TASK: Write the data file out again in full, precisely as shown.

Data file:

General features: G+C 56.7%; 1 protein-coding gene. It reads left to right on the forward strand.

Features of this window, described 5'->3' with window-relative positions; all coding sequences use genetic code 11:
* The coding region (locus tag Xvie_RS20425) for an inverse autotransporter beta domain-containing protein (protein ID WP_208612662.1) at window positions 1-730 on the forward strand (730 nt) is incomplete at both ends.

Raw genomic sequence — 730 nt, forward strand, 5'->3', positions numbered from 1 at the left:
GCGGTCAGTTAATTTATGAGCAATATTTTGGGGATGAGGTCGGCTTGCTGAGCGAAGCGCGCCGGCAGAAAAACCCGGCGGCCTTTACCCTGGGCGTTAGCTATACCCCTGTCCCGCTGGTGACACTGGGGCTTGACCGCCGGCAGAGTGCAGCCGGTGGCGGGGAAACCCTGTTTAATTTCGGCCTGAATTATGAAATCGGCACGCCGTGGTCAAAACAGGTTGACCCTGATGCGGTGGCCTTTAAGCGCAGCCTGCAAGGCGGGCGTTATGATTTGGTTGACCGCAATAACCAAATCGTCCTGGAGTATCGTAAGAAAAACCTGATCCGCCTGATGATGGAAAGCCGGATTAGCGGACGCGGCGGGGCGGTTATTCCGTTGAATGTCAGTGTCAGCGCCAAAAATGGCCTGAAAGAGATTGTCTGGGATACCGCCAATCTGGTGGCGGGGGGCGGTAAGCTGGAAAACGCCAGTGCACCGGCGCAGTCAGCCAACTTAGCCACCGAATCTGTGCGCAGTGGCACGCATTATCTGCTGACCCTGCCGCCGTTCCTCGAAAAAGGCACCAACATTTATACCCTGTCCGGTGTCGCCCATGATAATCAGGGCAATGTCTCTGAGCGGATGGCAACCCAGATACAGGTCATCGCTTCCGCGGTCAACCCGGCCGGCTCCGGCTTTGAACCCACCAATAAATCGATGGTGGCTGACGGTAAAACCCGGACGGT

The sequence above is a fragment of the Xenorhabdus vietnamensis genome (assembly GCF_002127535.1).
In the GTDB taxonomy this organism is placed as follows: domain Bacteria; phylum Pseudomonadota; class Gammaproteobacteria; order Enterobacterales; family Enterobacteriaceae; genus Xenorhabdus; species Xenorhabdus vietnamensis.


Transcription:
General features: G+C 56.7%; 1 protein-coding gene. It reads left to right on the forward strand.

Features of this window, described 5'->3' with window-relative positions; all coding sequences use genetic code 11:
* The coding region (locus tag Xvie_RS20425) for an inverse autotransporter beta domain-containing protein (protein ID WP_208612662.1) at window positions 1-730 on the forward strand (730 nt) is incomplete at both ends.

Raw genomic sequence — 730 nt, forward strand, 5'->3', positions numbered from 1 at the left:
GCGGTCAGTTAATTTATGAGCAATATTTTGGGGATGAGGTCGGCTTGCTGAGCGAAGCGCGCCGGCAGAAAAACCCGGCGGCCTTTACCCTGGGCGTTAGCTATACCCCTGTCCCGCTGGTGACACTGGGGCTTGACCGCCGGCAGAGTGCAGCCGGTGGCGGGGAAACCCTGTTTAATTTCGGCCTGAATTATGAAATCGGCACGCCGTGGTCAAAACAGGTTGACCCTGATGCGGTGGCCTTTAAGCGCAGCCTGCAAGGCGGGCGTTATGATTTGGTTGACCGCAATAACCAAATCGTCCTGGAGTATCGTAAGAAAAACCTGATCCGCCTGATGATGGAAAGCCGGATTAGCGGACGCGGCGGGGCGGTTATTCCGTTGAATGTCAGTGTCAGCGCCAAAAATGGCCTGAAAGAGATTGTCTGGGATACCGCCAATCTGGTGGCGGGGGGCGGTAAGCTGGAAAACGCCAGTGCACCGGCGCAGTCAGCCAACTTAGCCACCGAATCTGTGCGCAGTGGCACGCATTATCTGCTGACCCTGCCGCCGTTCCTCGAAAAAGGCACCAACATTTATACCCTGTCCGGTGTCGCCCATGATAATCAGGGCAATGTCTCTGAGCGGATGGCAACCCAGATACAGGTCATCGCTTCCGCGGTCAACCCGGCCGGCTCCGGCTTTGAACCCACCAATAAATCGATGGTGGCTGACGGTAAAACCCGGACGGT

The sequence above is a fragment of the Xenorhabdus vietnamensis genome (assembly GCF_002127535.1).
In the GTDB taxonomy this organism is placed as follows: domain Bacteria; phylum Pseudomonadota; class Gammaproteobacteria; order Enterobacterales; family Enterobacteriaceae; genus Xenorhabdus; species Xenorhabdus vietnamensis.